Quoting Dakster:


I saw a cinamon bear when driving around Central Alaska that I though could almost be a Grolar (or Pizzly - I like Grolar better) -but I researched it and realized they have Grizzly's that are fairly light in fur color.

We have cinnamon bears here in Northern California to, which are of course, "black" bears.
606. yoboi
Quoting 549. ncstorm:

By the way Pat..Jaws comes on IFC tonight at 6 and 9..

Don't say I wasn't ever nice to you..

Merry Christmas..




will watch.....again 75th time.....
Quoting 601. yoboi:





Dr. Roy Spencer and other Climate scientist have shown that humans cannot impact the climate by more than 10 %....

Strange that they have so far failed to convince the vast majority of their peers of this. Strange indeed. Must be something in the air.
Cool with lots of high clouds that the sun shone through. 39/66
Good evening. Quite a photo from the Mediterranean/Adriatic Sea/Montenegro this morning!


Severe Weather RU, INCREDIBLE! WOW !!! 6 waterspouts and funnel cloud near 2-3 Budva (Montenegro) this morning! Source: burenka_ua (Instagram)

Reposted from SevereWeatherEurope.

Probably the same event on youtube:



Well, this year seems to have been an outstanding year of waterspouts in the (warm) Mediterranean, even if you consider the growing opportunities of (social) media coverage.
And here a more elaborate update on the severe weather event in Japan which isn't over yet (see first post #450). Guess "weather bomb" is a term we should get used to from now on, lol, describing a "rapid developer".

'Weather bomb' pummels Japan
BBC weather video, 17 December 2014 Last updated at 16:59 Help
Hundreds of flights were cancelled and schools and businesses closed after a storm brought two metres of snow to Japan.
One flight had to make an emergency landing at Tokyo airport after hitting severe turbulence created by the jet stream, while a storm surge forced people from their homes.
BBC Weather's Helen Willetts reports for BBC World.
Quoting yoboi



Quoting 590. Dakster:



I didn't realize being a TV weather met was so dangerous until now. Dang... Hope for a speedy recovery for him.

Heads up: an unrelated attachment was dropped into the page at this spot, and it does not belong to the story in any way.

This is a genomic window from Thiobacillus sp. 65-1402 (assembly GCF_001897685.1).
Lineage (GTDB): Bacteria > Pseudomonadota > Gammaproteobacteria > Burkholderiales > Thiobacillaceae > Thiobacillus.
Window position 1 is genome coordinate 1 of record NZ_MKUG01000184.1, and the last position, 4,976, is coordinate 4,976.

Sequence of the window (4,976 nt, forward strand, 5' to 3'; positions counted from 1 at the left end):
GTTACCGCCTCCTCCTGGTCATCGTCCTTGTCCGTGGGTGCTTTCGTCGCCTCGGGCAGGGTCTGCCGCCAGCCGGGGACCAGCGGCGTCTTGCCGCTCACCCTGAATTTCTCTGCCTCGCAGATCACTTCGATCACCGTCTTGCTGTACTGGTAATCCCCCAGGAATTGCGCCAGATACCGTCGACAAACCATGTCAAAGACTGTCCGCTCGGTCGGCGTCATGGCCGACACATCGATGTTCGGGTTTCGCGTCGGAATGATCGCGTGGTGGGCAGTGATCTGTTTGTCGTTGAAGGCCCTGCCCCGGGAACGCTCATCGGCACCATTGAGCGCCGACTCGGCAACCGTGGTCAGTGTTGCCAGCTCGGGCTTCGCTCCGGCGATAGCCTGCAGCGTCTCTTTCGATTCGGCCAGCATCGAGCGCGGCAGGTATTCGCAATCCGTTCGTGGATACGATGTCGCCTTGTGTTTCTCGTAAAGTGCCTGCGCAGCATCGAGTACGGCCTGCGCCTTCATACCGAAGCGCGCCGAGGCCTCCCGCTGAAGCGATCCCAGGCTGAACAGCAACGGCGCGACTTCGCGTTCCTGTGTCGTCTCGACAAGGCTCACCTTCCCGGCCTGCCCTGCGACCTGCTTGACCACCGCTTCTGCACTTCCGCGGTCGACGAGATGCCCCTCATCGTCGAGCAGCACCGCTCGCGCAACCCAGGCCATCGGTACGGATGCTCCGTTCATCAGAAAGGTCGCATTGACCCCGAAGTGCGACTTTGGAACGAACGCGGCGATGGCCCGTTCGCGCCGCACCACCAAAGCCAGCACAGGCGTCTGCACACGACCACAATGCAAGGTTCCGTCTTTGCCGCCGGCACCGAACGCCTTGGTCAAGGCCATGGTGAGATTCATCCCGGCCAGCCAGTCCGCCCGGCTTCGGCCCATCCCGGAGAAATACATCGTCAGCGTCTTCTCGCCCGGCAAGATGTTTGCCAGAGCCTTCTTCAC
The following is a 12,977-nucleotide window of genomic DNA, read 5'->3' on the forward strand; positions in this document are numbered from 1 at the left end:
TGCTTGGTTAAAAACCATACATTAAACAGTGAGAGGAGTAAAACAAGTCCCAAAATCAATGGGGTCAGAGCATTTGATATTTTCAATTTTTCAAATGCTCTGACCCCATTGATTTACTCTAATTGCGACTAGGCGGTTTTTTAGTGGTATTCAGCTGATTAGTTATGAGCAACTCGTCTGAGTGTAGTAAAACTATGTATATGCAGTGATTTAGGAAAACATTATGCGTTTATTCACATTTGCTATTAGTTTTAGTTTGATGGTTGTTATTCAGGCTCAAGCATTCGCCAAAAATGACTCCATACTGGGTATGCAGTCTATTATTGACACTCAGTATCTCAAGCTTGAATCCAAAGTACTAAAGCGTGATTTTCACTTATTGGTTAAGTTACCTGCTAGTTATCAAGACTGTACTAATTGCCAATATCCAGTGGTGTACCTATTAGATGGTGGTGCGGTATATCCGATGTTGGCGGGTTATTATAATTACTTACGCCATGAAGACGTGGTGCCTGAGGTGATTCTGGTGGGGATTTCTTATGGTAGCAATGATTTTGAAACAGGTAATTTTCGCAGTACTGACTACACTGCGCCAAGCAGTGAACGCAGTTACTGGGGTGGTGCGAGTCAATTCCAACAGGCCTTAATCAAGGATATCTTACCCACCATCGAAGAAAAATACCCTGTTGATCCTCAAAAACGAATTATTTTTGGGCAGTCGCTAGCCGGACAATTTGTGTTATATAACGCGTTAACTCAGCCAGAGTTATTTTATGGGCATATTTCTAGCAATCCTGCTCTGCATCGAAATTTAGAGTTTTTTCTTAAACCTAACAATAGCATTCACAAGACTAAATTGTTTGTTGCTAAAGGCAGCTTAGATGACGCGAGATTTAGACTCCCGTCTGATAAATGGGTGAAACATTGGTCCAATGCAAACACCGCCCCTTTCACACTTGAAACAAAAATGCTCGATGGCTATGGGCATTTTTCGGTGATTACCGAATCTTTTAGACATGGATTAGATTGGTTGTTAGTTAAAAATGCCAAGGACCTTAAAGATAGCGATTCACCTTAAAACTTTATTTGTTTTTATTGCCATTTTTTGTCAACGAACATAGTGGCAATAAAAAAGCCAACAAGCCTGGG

BTW - Ped - Things are a melting here, hasn't been below freezing where I am in over a day.

Sorry to hear that you aren't freezing your A$$ off anymore. Hard to keep snow when the temp goes above 0C
Quoting 613. BaltimoreBrian:




Seems mo like 50% easily......

Good night after this short hopping in. This busy time of the year there is not much time available for watching weather - at least for me. Weather fans in Germany are bustling though, looking out for real winter weather which probably won't happen at Christmas eve though --- afterwards models are split, some promising at least a bit colder weather, others - the latest runs - tell us to prepare for a very early spring (lol!) with up to 20C (68F) for the last days of 2014. If this pans out this would really crown a very above average year! That said some of my flowers on my balcony are still happily blossoming as they did all last "winter". And other folks in Germany (living in the plains as I do) report the same ...
Quoting 596. PensacolaDoug:



Forbidden love...


That's when the male linx tries to mate with a porcupine...
Quoting 616. barbamz:

Good night after this short hopping in. This busy time of the year there is not much time available for watching weather - at least for me. Weather fans in Germany are bustling though, looking out for real winter weather which probably won't happen at Christmas eve though --- afterwards models are split, some promising at least a bit colder weather, others - the latest runs - tell us to prepare for a very early spring (lol!) with up to 20C (68F) for the last days of 2014. If this pans out this would really crown a very above average year! That said some of my flowers on my balcony are still happily blossoming as they did all last "winter". And other folks in Germany (living in the plains as I do) report the same ...


Sadly, and clearly, 2014 will be remembered as the year the CO2 induced climate forcings, reared their ugly head as the warming is now the Signal, with even El Nino becoming the noise within it.



Christmas lights are viewed on homes on December 17, 2014, in the Brooklyn borough of New York City..